I promised you another story about the history of De Beers so here it is!
De Beers….that name is synonymous with diamonds. Books, movies and James Bond have had a field day with the real or imagined De Beers. What a spectacular history! De Beers started as a struggling mining company in the late 1800s. Through a focused vision of the future and close monitoring of their product at every step along the way, De Beers morphed into a global monopoly. It really happened pretty quickly. How did they do it? Just like I said, by controlling every step of the diamond’s journey from the mine shaft to the fashionable showroom floor. I don’t think most people realize that De Beers had always been a privately held business. The family behind De Beers, the Oppenheimer family, has always understood the power and attraction of the diamond.
The company was founded in 1888 by Cecil Rhodes. Rhodes got his start renting water pumps to miners during the 1871 diamond rush. Rhodes got his big break when he found an 83.5 carat diamond on Colesburg Kopie, which is the Kimberley mine today. Mr. Rhodes took his profits and bought up as many claims of small mining operators as possible and soon expanded into a separate mining company. The Rothschild family financed his growth. De Beers Consolidated Mines was formed in 1888 by the merging of two company’s owned by Barney Barnato and Cecil Rhodes. At the time, the new company was the sole owner of all diamond mining operations in South Africa. The name derived from the De Beers brothers, Diederik Arnoldus and Johannes Nicolaas de Beers, Boers whose farm had become the site of a particularly lucrative mine. The brothers had been bought out and had no ongoing business with the company. In 1889, Rhodes negotiated an agreement with the London based Diamond Syndicate which agreed to purchase a fixed quantity of diamonds at an agreed price, thereby regulating output and maintaining prices. A practice that would become commonplace over the next 122 years. The young company was never without a struggle battling through the second Boer War and World War I.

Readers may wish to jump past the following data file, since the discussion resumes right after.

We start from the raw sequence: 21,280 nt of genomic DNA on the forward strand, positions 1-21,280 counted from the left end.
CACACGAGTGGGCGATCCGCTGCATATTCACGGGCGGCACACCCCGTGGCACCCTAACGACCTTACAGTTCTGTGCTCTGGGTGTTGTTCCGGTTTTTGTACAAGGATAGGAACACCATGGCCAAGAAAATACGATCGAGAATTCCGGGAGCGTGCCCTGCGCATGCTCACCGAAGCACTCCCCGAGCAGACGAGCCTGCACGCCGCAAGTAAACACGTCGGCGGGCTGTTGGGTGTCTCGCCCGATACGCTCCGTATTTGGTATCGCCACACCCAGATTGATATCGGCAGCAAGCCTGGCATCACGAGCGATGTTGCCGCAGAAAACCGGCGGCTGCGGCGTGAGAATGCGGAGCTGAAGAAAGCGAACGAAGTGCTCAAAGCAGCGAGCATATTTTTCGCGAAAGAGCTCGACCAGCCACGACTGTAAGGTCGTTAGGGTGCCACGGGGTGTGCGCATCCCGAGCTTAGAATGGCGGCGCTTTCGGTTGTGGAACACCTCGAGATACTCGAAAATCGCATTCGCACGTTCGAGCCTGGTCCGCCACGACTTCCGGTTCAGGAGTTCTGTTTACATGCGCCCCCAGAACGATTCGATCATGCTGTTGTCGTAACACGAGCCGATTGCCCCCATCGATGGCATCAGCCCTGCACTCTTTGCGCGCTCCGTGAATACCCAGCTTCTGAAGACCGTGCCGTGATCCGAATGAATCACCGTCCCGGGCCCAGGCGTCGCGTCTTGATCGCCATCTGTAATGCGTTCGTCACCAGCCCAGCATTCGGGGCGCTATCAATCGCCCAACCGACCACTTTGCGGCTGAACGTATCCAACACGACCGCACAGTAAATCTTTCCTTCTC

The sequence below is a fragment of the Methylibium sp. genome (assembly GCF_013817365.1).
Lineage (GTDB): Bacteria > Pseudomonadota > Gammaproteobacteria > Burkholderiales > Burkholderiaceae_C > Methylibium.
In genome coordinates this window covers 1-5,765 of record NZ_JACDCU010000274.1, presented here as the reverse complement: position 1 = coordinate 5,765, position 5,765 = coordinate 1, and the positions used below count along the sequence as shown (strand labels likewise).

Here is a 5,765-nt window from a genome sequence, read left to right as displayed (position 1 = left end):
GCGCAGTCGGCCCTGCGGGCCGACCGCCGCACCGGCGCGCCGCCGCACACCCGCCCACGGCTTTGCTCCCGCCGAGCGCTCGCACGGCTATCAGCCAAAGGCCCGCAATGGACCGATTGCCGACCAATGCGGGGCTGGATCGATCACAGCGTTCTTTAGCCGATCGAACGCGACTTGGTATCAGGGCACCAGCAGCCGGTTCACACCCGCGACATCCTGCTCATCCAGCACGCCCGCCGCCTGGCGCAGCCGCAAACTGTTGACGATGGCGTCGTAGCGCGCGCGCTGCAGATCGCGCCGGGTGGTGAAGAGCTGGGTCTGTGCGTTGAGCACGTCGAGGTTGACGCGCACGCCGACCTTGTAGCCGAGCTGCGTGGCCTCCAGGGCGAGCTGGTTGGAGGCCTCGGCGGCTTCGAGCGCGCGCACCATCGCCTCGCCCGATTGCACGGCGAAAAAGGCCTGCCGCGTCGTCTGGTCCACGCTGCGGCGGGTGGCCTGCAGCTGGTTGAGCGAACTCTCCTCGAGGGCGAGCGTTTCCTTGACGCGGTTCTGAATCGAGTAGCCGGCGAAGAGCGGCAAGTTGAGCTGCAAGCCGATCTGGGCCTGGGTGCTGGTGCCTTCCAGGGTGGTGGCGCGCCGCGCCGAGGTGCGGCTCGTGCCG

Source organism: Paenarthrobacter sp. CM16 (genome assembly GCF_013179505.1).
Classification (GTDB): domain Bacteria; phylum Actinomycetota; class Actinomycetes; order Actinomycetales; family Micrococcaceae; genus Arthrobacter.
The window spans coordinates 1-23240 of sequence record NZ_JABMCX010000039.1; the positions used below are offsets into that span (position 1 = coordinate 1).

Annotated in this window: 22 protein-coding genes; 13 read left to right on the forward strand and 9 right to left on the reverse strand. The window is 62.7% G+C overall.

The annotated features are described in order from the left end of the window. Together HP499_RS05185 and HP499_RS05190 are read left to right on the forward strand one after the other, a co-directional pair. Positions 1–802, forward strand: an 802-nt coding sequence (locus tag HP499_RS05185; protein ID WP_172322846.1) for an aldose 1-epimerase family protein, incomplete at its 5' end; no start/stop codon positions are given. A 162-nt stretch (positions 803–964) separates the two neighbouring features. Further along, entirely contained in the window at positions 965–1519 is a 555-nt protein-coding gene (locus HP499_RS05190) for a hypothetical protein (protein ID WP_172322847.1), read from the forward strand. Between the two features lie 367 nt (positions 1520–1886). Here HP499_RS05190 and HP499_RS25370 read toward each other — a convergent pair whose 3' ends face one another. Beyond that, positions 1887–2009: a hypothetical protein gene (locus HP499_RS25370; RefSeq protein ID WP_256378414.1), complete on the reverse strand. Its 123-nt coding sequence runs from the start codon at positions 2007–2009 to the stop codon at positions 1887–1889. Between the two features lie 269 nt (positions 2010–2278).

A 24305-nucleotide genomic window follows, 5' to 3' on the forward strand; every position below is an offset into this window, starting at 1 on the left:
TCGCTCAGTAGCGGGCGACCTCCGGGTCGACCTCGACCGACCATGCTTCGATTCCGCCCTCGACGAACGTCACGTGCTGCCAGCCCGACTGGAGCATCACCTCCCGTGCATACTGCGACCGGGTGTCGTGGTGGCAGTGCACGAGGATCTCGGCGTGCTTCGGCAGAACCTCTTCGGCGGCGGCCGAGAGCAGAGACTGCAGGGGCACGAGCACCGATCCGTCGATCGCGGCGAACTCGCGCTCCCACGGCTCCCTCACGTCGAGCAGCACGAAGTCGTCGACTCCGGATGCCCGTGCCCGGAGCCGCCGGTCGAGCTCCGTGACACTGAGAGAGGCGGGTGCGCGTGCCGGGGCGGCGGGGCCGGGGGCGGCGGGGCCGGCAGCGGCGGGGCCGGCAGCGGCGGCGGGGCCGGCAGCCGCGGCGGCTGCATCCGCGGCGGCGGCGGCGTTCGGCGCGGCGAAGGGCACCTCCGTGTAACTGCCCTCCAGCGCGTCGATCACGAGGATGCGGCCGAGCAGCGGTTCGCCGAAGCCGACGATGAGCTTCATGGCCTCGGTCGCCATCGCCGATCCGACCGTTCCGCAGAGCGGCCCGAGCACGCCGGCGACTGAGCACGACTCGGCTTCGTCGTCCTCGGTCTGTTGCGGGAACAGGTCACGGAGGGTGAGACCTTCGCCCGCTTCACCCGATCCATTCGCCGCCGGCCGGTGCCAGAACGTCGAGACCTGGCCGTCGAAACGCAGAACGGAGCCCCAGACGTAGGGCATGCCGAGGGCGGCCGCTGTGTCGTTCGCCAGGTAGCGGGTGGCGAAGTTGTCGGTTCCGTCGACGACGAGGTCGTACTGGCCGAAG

Kimberley Mine, “The Big Hole”, South Africa, photo courtesy of Wikipedia.
Cecil Rhodes, photo courtesy of NNDB.
In 1902, competition reared its ugly head in the form of the Cullinan Mine which was owned by an independent miner that refused to sell to De Beers. The mine started selling to a pair of independent dealers name Bernhard and Ernest Oppenheimer. Production from the Cullinan soon equalled all of the De Beers mines combined. The largest rough diamond ever discovered came from the Cullinan mine. Today, the Cullinan I or the Great Star of Africa at 530.4 carats is mounted in the head of the Sceptre with the Cross, which is the British royal sceptre. It is the second largest polished diamond in the world. The Cullinan II or the Second Star of Africa, at 317.4 carats, is the fourth largest polished diamond in the world. Both diamonds are part of the British Crown Jewels. Oppenheimer became the local agent for the powerful London Syndicate, becoming the mayor of Kimberley within 10 years. He too understood the core business principle that created De Beers success by stating in 1910 that “common sense tells us that the only way to increase the value of diamonds is to make them scarce, that is to reduce production.”
Cullinan II Diamond, photo courtesy of the Royal Archives.